Continuing the series on third party motor insurance, Roy Rodger explains some of the exclusions policies contain

Consider this section in third party policies:

"Property belonging to or in the custody or control of the person claiming indemnity under this section."

Think of this as covering the driver for claims made against him in respect of damage or injury he has caused. Obviously, he cannot claim against himself and consequently, if he runs into his own gatepost, he cannot sue himself.

On the other hand, if a named driver runs into the policyholder's gatepost, the policyholder would expect the driver to pay and the policy would cover the damage, that is the driver's liability.

"Loss of, or damage to, any vehicle being used or driven under this section of the policy."

This makes clear that, if damage to the car is to be covered, the policyholder needs to have comprehensive cover. Also, it removes any doubt that damage to a car being driven as a DOC (Driving Other Cars) car should be regarded as third party property under this section. The DOC car cover is third party only.

"Anyone entitled to cover under another policy."

This is self-explanatory and in cases where both policies contain a similar exclusion, it is up to the insurers to share the claim.

An exception to this would be where a permitted driver was also covered under his own policy's DOC extension. In these cases, the insurer covering the car pays the claim.

"Liability for death or injury to any person arising out of their employment by the person claiming indemnity under the policy except as required by road traffic legislation."

Confused? I don't blame you. What does it mean?

From the beginning of compulsory motor insurance, it was never compulsory to insure against injuries to employees where the injury occurred out of, and in the course of, their employment by the policyholder.

This was regarded as being adequately catered for by employers' liability (EL) insurance, even in the days before EL was compulsory, and all motor policies contained the appropriate exclusion.

A problem arose, however ,with European Union legislation. As far as the EU is concerned, all passengers in a motor vehicle have to be protected by a motor policy, and no other (Third EC Motor Insurance Directive).

As a result, UK insurers had to widen their cover to include claims by passengers where the passenger was being carried in the course of his job. As a result of this, the italicised words were added to the exclusion.

What it means is, prior to the change, if a driver's mate in a furniture lorry was injured while being carried as a passenger, his claim would be dealt with as an EL claim, but now it is dealt with as a motor claim.

If the same man was injured, not as a passenger, but while unloading the lorry, or while changing a wheel, his claim would still be dealt with as an EL claim because the change imposed by the EU referred only to passengers.

The original legislation passed on the back of the EU Directive was drafted in such a way that "passenger" could be interpreted to include the driver.

This was a most unsatisfactory situation for UK insurers. They envisaged having to pay claims to drivers for back pains and other ailments associated with excessive driving.

However, after much lobbying and expense, a judicial review confirmed that the driver was not a "passenger" in the terms of the Third Directive. This meant that claims from drivers for the ailments mentioned above would continue to be directed at EL insurers.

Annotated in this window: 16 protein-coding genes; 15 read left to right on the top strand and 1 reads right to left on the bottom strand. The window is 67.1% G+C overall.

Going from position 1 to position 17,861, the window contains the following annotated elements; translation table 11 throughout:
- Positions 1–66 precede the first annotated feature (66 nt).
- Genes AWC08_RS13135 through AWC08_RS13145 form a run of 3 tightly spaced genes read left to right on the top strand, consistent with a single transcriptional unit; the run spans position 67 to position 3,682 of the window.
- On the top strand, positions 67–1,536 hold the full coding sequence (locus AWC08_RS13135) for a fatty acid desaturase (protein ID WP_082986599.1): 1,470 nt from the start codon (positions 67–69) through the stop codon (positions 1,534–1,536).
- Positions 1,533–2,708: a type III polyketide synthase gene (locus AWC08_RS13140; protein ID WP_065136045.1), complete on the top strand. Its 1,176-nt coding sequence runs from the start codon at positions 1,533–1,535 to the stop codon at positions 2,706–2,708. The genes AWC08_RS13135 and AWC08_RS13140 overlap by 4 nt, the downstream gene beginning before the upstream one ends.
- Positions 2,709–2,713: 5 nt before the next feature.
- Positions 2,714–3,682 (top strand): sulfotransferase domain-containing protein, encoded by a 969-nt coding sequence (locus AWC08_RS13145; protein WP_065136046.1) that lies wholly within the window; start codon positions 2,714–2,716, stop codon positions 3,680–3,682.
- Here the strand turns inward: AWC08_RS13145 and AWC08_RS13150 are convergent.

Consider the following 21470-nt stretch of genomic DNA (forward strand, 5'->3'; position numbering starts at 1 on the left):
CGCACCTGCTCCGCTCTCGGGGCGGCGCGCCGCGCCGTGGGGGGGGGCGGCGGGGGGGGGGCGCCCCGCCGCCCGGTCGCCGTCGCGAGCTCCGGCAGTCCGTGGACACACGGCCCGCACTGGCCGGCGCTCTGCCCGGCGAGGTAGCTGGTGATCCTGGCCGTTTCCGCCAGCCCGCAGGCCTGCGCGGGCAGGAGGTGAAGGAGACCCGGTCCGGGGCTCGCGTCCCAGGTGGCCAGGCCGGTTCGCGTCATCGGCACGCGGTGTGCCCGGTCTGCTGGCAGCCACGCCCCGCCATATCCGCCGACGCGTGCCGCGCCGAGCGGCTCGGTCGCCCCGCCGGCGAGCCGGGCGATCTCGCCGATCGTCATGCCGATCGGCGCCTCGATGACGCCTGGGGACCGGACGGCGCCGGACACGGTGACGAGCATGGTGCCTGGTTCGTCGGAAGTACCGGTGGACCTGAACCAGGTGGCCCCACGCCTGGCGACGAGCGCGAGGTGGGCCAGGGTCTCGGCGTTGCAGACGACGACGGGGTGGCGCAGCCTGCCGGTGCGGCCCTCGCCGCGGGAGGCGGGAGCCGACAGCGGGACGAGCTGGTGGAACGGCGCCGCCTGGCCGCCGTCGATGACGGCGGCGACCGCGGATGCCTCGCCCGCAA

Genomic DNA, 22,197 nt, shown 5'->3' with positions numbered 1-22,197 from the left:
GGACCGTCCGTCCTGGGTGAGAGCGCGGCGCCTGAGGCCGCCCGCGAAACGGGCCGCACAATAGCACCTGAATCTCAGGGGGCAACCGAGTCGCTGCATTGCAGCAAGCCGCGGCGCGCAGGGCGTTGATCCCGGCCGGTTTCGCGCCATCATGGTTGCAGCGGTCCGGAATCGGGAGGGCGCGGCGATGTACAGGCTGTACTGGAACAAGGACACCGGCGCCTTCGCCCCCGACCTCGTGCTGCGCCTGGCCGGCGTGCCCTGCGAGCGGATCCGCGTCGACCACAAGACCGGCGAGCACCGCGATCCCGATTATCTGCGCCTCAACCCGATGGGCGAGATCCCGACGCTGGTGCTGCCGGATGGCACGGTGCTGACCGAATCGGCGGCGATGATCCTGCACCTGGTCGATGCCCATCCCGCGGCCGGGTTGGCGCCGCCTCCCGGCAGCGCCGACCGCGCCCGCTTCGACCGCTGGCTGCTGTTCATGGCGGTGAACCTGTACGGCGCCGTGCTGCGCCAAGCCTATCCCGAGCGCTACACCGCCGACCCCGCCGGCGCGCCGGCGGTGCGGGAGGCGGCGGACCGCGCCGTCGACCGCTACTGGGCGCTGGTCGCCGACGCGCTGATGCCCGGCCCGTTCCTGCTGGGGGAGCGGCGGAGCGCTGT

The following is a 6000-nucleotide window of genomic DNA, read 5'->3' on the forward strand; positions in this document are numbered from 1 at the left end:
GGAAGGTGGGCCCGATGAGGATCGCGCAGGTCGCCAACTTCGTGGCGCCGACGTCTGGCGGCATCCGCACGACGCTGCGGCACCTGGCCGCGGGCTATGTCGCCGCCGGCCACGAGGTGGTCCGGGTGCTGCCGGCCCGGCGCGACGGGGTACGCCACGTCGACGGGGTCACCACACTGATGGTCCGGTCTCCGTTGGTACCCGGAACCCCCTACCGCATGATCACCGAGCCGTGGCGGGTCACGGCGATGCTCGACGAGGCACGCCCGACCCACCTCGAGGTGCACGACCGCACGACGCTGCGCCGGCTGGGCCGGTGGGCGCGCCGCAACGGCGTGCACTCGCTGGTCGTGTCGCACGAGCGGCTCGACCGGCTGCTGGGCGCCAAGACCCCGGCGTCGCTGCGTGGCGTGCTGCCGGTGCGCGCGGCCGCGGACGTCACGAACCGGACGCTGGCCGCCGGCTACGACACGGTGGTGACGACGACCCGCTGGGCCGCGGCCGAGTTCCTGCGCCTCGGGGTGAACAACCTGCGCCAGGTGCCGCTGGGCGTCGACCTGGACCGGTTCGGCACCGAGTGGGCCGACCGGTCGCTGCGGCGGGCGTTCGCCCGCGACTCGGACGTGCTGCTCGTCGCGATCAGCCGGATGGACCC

"If under the law of any country we have to make a payment which we would not otherwise have paid, we can ask you to pay us this amount."

While this is not an exclusion, it is appropriate to deal with it here.

Some of these provisions result in the `insurer' of the driver making a payment to the victim and where this occurs, the `insurer' is entitled to recover from the driver. This makes the position clear to the policyholder.

In these cases, the company acts more as a banker than as an insurer, and the words "insure'' and "indemnify" are not strictly correct in this context.

Question 1
A driver, garaging his car at home, damages a lawnmower in the garage:

A The damage is insured under the motor policy

B The damage is not insured under the motor policy, but if the driver has a household policy it may be covered under that

C The risk cannot be insured.

Question 2
A car being driven under the DOC section of the policy is insured as follows:

A For the same cover as the car on the policy

B Road Traffic Act only

C Third party only

D Comprehensive.

Question 3
The driver's mate is assisting him reverse the vehicle and is accidentally run over. What policy would provide the compensation?

A The motor policy

B The employer's group personal accident policy

C The employers' liability policy

D The employer's public liability policy.

Question 4
The same example as above, but the mate is riding in the cab when the lorry is in a collision with another vehicle.

A The motor policy

B The employer's group personal accident policy

C The employers' liability policy

D The employer's public liability policy

Question 5
Where an insurer is obliged by the Road Traffic Act to pay compensation to a victim under an invalid policy. What course of action is available to him?

A File his papers

B Apply to the Motor Insurance Bureau for reimbursement

C Attempt recovery from the driver

D Ask for a contribution from the government.

This CPD is one of a series provided by Roy Rodger FCII of Roy Rodger Motor Insurance Training & Consultancy. Roy can be contacted at , or on 0151 632 5914.

The CPD page is edited by RW Associates, specialists in training, competence and compliance. Email .

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